So, we see 6 examples from the Bible showing the need to prioritize Sunday as a day of congregational worship.
In addition to the 6 examples from the Bible, we also have records from the writings of early church leaders as to the early church worshiping on Sunday, the Lord’s Day.
II. Examples from Church History
1. Quote from Justin Martyr, an early church leader:
“And on the day called Sunday, all who live in cities or in the country gather together to one place, and the memoirs of the apostles or the writings of the prophets are read, as long as time permits…Sunday is the day on which we all hold our common assembly, because it is the first day on which God, having wrought a change in the darkness and matter, made the world; and Jesus Christ our Saviour on the same day rose from the dead” [First Apology of Justin, Weekly Worship of the Christians, ch. 68, 150 AD].
2. Quote from Philip Schaff, a church historian:
“The celebration of the Lord’s Day in memory of the resurrection of Christ dates undoubtedly from the apostolic age. Nothing short of apostolic precedent can account for the universal religious observance in the churches of the second century. There is no dissenting voice. This custom is confirmed by the testimonies of the earliest post-apostolic writers, as Barnabas, Ignatius, and Justin Martyr” [History of the Christian Church, Vol 1, pgs. 201-22].
Schaff goes on to add. “…it appears, therefore, from the New Testament itself, that Sunday was observed as a day of worship, and in special commemoration of the Resurrection, whereby the work of redemption was finished. The universal and uncontradicted Sunday observance in the second century can only be explained by the fact that it has its roots in apostolic practice.” [pg. 478-479].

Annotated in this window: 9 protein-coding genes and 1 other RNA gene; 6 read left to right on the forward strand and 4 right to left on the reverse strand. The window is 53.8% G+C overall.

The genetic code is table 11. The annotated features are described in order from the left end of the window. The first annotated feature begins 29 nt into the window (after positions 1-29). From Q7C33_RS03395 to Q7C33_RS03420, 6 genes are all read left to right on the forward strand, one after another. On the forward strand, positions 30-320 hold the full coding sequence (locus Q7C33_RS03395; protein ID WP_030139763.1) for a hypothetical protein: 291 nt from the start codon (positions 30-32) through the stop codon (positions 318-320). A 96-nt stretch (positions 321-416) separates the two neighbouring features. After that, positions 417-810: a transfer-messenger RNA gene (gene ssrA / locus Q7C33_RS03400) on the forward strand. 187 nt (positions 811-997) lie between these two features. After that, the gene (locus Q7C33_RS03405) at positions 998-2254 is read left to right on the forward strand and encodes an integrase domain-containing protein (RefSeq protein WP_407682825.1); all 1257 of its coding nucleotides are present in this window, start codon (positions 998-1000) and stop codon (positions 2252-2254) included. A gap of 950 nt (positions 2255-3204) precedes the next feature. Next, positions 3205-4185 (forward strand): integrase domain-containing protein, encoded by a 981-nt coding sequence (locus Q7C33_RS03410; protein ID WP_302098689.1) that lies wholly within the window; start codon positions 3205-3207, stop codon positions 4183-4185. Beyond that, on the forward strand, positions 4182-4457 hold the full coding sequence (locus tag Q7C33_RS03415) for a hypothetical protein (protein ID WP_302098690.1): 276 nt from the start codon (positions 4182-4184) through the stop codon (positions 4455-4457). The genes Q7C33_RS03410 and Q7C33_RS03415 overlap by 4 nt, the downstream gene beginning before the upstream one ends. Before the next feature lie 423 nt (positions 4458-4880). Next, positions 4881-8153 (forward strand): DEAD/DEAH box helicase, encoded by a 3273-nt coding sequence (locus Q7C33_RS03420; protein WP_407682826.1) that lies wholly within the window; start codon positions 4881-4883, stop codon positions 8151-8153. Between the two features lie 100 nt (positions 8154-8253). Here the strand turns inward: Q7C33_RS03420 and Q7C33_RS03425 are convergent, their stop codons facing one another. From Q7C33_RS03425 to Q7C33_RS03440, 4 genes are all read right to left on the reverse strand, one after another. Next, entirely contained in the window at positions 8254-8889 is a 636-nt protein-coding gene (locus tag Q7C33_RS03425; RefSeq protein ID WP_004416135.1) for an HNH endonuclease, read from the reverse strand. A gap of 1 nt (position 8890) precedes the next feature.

In addition to the above quotes, Ignatius, who was a disciple of John and the bishop of Antioch, wrote in the early part of the second century, “Let every friend of Christ keep the Lord’s Day as a festival, the resurrection-day, the queen and chief of all days.”
Since we have examples from the Bible and the writings of the early church leaders, I think we can safely conclude the importance of worshipping as a congregation on the Lord’s Day.
Hebrews 10:24-25 says, “24 And let us consider how we may spur one another on toward love and good deeds, 25 not giving up meeting together, as some are in the habit of doing, but encouraging one another—and all the more as you see the Day approaching.” How can we spur and encourage one another if we don’t come together regularly?
Colossians 3:16 says, “Let the message of Christ dwell among you richly as you teach and admonish one another with all wisdom through psalms, hymns, and songs from the Spirit, singing to God with gratitude in your hearts.” Again, this command can also be obeyed only by coming together.
Yes, these verses do not explicitly state that these commands can be obeyed only by coming together on Sundays. However, we can’t come together on all days, can we? So, why not follow the pattern of believers who have gone before us by coming together at least on one given day a week—the Lord’s Day?
One could read this post and still argue about the necessity of meeting on Sunday. My response to such arguments is simple: What is the real reason for resisting worship on Sunday with other believers? Is it because it interferes with other activities? Is it because of a reluctance to be a part of a local church? Is it bad experiences preventing you from going to church? I request the objectors to search their hearts and humbly examine their motives in the light of the Scriptures before making objections.
Christians must not live on an island by themselves. In a day and age where professing believers seem to give less and less priority to their local churches and yet have plenty of time to give to other activities [including other parachurch ministries], we need to get back to the Bible that calls us to give a higher commitment to the church that was bought by the blood of Jesus himself [Acts 20:28]!
Believers should pursue meeting together on the Lord’s Day, not out of a legalistic spirit but out of love for the Lord and his people. One day in a week and that for 2 hours or so should never be an issue for the believer—though sadly, many professing believers are so erratic in their Lord’s Day attendance. Sad indeed! Instead of always asking, “What will I get from attending church?” if believers were to ask, “What can I give by attending Church?” what a radical change that would bring! Wouldn’t such an attitude not only show love to the Lord but also display our love to others by seeking to be a blessing to them?